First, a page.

The fiberglass portion was tedious and time-consuming. It took hours to complete this portion and I didn’t have enough fiberglass squares to cover the other helmet. The thought of going back to the store, then repeating this process, didn’t sound so appealing when I knew of an alternative: Rondo.
Rondo involves mixing Bondo Auto Body filler with fiberglass resin. I saw this method on YouTube and apparently it is gaining a legion of followers. I happened to have a big can of Bondo on my workbench, which made my decision on how to proceed easy.
To mix a batch of Rondo, you double up a red Solo cup and mix in roughly 3-parts Bondo with 1-part resin. You can use either the Bondo or the resin hardener since they use the same base. I used both because, fuck it, why not. Give it a good stir until it’s a nice, eraser pink color. Then dump it into the helmet and slush it around. Here’s a little trivia: this is called slush-casting. Repeat this process until the inside of the helmet is fully coated with Rondo.
The Rondo process took no time at all. I was thrilled with this technique and was prepared to sing its praises all over cyberspace. That was, until I compared the results. I regret not spending the time to just go with my original plan of using fiberglass on both helmets. The fiberglass helmet is light and very sturdy. The Rondo’d helmet is heavy and has a surprising amount of flex along the sides. I’m nervous that this might lead to paint chipping when I wear it.
Overall, unless you are building a fully enclosed helmet, I’d recommend using fiberglass over Rondo. The extra time and effort is worth the better support structure.
I was going to cover the Bondo’ing and sanding, but this post is getting long and I wanted to mention one of the most awesome surprises I have received in a while.
The Cobra Commander Staff
A couple of weeks ago Todd Koch, a friend from work, read my costuming blogs and asked me if I was making a Cobra Commander staff. I shot him a mildly curious look and said, “No.”
“You want one,” he asked.
I had seen the man’s impressive woodworking skills. Instantly, I had visions dancing in my head of parading drunk through the streets of Atlanta armed with a shiny, new Cobra Commander staff. I desperately quashed the girly squee that had welled up in my throat.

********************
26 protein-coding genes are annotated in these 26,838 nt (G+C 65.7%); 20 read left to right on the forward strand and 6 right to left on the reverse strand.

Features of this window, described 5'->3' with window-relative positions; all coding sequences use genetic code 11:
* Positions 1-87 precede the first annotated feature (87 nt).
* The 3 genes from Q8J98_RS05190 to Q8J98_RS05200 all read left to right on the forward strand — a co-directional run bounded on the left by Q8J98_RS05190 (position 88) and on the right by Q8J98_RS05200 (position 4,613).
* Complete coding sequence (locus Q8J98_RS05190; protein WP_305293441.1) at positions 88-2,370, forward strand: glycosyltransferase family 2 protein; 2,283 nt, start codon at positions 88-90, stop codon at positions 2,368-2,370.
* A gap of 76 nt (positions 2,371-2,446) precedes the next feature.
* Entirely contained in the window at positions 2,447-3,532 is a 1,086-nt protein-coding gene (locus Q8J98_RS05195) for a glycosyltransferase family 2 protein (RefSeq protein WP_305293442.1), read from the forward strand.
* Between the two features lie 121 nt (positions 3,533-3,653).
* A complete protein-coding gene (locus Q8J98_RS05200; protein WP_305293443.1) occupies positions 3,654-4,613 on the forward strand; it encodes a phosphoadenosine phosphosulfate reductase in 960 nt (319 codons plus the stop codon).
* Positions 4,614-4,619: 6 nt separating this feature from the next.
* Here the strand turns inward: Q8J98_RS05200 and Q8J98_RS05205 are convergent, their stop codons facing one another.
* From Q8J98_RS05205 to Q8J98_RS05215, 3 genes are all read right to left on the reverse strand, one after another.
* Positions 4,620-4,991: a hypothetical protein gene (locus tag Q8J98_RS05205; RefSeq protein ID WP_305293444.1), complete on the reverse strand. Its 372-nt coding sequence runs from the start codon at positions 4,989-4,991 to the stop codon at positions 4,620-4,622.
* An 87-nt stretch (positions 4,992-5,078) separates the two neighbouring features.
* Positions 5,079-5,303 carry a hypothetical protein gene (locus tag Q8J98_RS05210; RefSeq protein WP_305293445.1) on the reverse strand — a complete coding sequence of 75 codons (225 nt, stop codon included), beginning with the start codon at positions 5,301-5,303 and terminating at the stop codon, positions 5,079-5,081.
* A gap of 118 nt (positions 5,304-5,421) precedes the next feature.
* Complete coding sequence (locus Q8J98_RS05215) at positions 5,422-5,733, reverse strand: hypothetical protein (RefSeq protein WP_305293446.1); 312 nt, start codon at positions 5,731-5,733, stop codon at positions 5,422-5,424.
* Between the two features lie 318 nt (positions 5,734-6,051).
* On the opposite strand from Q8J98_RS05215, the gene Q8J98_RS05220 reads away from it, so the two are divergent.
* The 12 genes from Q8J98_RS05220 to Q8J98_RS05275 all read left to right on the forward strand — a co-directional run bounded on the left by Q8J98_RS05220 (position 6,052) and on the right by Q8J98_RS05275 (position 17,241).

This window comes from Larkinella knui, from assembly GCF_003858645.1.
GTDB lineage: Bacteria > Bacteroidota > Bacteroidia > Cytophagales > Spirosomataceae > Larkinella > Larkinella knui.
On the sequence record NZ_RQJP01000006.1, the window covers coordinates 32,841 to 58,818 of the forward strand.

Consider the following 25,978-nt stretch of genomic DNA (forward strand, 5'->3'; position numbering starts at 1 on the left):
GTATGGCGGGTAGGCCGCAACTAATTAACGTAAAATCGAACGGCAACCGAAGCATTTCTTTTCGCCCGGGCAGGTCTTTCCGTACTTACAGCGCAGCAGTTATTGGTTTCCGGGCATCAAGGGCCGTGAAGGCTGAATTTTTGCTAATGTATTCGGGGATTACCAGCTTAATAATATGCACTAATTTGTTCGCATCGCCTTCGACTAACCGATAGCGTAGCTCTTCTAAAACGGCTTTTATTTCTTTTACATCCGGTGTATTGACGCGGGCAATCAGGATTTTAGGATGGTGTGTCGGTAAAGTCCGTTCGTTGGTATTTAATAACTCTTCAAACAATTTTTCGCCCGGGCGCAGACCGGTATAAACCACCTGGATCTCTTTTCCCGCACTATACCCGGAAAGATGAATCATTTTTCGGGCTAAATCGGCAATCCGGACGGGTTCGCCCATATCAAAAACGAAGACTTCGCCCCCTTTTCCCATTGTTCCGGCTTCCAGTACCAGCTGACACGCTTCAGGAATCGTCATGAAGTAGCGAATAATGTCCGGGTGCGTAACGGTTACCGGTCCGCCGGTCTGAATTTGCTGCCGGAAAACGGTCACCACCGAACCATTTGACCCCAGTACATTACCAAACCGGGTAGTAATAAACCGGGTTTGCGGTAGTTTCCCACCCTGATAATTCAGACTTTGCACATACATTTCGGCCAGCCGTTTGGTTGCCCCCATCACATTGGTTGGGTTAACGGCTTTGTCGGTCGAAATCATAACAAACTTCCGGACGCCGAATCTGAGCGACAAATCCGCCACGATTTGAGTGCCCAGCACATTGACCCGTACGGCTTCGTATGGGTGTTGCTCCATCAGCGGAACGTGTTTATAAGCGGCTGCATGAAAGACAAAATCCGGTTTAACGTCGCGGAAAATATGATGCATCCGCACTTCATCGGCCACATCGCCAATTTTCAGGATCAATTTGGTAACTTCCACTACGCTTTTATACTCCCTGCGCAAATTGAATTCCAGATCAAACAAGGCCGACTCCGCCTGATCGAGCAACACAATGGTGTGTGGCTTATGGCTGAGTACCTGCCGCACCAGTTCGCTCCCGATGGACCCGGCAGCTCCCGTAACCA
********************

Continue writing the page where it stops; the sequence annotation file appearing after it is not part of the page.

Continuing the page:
“Uuuuuuhhh, hell yeah, I want one!”
Todd was going on vacation and wanted a project to occupy his mind. I talked him down from making a wood staff. While it would be an amazing piece, I wasn’t enthused about lugging a wooden staff around downtown Atlanta all weekend. Instead, he decided on a much lighter solution of PVC pipe and Bondo.
He put together some PVC pipe to form the base of the staff and the curve of the cobra. On top of the staff, he molded a coiled cobra out of blowtorched plexiglass and Bondo. He is in the detailing stage now. Take a look at his current progress.
Speaking of vacations, I’ll be sipping on Piña Colada's in the lush, tropical paradise, Captiva Island next week. So, in two weeks, I’ll have another update on Bondo’ing, sanding, painting, and, hopefully, installing a visor. I have a theory on this visor that might just save my ass from building a vacuum-forming machine.
- Making a Cobra Commander Costume Part 1: Introduction
- Making a Cobra Commander Costume Part 2: Pepakura
- Making a Cobra Commander Costume Part 4: Bondo and Sanding
- Making a Cobra Commander Costume Part 5: Painting, Installing Visor, The Gun
- The Cobra Commander Staff
Build Pepakura Resin, Rondo, and Bondo the helmet
- Sand, sand, and uh sand some more
- Primer and paint helmet
Beg father-in-law to donate a strip of white vinyl for the glory of Cobra
- Create form for visor
- Build vacuum-forming machine (Shyeah! Right!)
- Purchase sheet of plexiglass and mirror tint
- Shape and tint visor
Procure NES Zapper
- Build gun from deadly combo of styrene, Worbla, and NES Zapper
- Paint Cobra Commander-fied NES Zapper
Get black leather gloves
- Get holster for weapon
- Let Todd complete that amazing Cobra Commander staff